Competition cars are made for a specific reason. Yes, they’re built within guidelines and conform to rules, but underneath all that lies the purpose for their existence.
A rally car must cover a variety of terrains as quickly as possible. A NASCAR must circulate an oval in the shortest possible time – you get the gist. Viewed in these terms, Ken Block’s Gymkhana Fiesta is one of the most pointless engineering exercises ever undertaken, because, having driven it, I think I can now define its role in the autoverse.
Subscribe to evo magazine
It was built to be able to go backwards at 50mph, under full power in second gear. That is its sole reason for being. For the record, I must state that I thoroughly approve of pointless car-making adventures.
The need to travel backwards with all four wheels spinning forwards comes from the Gymkhana trilogy, a YouTube franchise so successful it trounces all other car-based material. As I write this, Gymkhana 3 alone has logged over 19 million views, and it was only posted three months ago.
Ken Block began his ‘Infomercial’ journey back in 2008 in a Subaru, but then, in a move that still sends Scooby chat-rooms into a frothy rage, he switched to Ford last year. That meant a Focus WRC for his entry to World Rallying, but it also necessitated the creation of a new Gymkhana tool. Boy did they go to town.
The Gymkhana Fiesta is actually a Swedish Rallycross Fiesta, made by Olsbergs under the watchful eye of multiple Swedish rally champ Andreas Eriksson. Apart from being fantastically over-wrought and capable of breaking traction in any one of its six forward gears, the Fiesta gives us a tantalising glimpse of what might have happened if Group B hadn’t died back in 1986. Last year, Eriksson took one of these cars to Pikes Peak and removed the 45mm plate that restricts power to ‘only’ 650bhp. From a 2-litre Duratec-based motor, they saw 875bhp on race day.
The stars had aligned themselves in hoon-land. First, it looked like a Fiesta, a car that Ford was trying to push in the US. And second, well, it would go backwards at a-lot-of-mph with all four wheels spinning in a forwards direction. Power wasn’t going to be a problem; a new Gymkhana car was born.
I’ve wanted to drive this car since I first saw it in France on the set of Gymkhana 3 (evo 149), but the point at which curiosity became need was when I saw Block literally flinging it the wrong way into a right-hander and dragging himself through with power and tyre annihilation. Team Block said there would be a chance to drive it in LA in early December. I hate flying enough to have never visited the west coast before, but the horror of row 62 on a 747 is worth it when I hit the starter button.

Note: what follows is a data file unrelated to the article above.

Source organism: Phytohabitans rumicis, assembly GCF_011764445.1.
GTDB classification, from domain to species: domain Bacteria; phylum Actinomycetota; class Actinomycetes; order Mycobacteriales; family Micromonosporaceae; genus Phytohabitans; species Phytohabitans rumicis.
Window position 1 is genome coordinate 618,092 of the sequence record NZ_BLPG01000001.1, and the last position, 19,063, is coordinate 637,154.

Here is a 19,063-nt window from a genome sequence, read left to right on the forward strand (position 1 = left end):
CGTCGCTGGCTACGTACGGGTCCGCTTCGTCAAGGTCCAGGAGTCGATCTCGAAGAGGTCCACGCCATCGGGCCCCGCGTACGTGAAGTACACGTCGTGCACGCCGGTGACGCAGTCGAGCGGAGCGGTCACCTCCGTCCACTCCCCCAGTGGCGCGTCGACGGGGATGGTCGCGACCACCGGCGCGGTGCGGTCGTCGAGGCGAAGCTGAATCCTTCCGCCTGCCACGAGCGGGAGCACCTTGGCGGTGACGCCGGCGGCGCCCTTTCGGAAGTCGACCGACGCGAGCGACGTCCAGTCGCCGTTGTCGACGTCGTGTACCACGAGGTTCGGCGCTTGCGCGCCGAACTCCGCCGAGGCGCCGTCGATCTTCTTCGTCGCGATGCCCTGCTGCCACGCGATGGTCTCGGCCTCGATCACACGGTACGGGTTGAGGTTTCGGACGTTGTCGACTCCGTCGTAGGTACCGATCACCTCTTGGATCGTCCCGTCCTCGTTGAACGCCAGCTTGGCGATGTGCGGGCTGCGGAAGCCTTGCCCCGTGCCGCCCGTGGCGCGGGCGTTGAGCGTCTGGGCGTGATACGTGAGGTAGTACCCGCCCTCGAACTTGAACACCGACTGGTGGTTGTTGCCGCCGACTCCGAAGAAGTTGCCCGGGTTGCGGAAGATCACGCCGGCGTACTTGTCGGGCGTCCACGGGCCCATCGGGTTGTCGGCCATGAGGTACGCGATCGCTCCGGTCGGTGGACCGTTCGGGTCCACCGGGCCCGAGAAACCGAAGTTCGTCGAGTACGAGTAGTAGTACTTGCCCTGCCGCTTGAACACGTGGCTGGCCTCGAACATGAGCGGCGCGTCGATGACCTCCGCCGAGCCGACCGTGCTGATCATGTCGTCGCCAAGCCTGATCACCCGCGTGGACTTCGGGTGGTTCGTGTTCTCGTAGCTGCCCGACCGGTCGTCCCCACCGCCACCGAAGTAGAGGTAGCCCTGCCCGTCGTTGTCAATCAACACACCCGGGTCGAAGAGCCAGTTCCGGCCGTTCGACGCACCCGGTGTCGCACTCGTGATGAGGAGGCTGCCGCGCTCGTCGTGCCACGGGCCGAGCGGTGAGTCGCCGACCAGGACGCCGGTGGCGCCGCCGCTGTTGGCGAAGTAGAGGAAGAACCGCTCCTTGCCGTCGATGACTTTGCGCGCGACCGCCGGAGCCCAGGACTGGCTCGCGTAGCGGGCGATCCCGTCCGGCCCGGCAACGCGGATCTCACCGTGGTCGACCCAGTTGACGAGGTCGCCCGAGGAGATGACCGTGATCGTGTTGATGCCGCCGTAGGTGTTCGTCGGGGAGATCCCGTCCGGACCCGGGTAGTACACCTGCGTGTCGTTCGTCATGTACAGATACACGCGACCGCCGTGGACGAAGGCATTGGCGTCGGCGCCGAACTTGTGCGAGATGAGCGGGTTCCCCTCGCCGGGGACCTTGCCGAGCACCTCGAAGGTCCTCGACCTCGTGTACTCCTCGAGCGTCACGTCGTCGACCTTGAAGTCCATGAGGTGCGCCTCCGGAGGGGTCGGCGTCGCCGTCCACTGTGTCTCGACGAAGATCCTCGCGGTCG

Only you don’t just hit the starter button in this Fiesta. First, you de-clunk the plastic door and turn right, as if you’re High Tower from Police Academy heading for the rear seats. This is the full DTM-style driving position and since Mr Block never intended for anyone else to drive it, the Recaro is fixed. Since I am somewhat shorter than Ken, this constitutes something of a problem. Five minutes later, with the padding from the passenger seat behind my back, I can at least reach the steering wheel.
Image is everything in Gymkhana-land, so this car feels like the strange love-child of Swedish Rallycross and MTV’s Pimp My Ride. Honest motorsport paraphernalia – toggles, buttons – mingle with deliberate jewellery, the most obvious of which is the enormous, monogrammed and slightly scary looking handbrake lever, which is quite unlike anything I think I’ve ever seen in a car interior.
The controls are simple. Toggle-on, press the starter, pull the carbon gear-paddle back to go up the gearbox, push it away (WRC-style) to go back down. In the centre of the dash, where there should be a nice digital clock, there now sits a large gear indicator. This looks like a sop to cinematography, but 650bhp will soon change that opinion.
Last night at dinner Ken told me that he doesn’t do shotgun rides ‘because they’re unpleasant’. I agreed emphatically, and I’m expecting Andreas Eriksson to jump in next to me, give me some pointers and ensure that I don’t slap it into anything that looks like concrete. Instead, something my old PE teacher would have categorised as a ‘fancy plimsoll’ enters the passenger footwell, followed by some snot-green overalls. Ken wriggles down into the now cushion-less seat and looks about as happy as I would if I was about to be hurled around by some bloke I hardly know. Belted down, he musters a grin and nods: ‘You’re gonna love it, just don’t crash it, I need to use it this weekend.’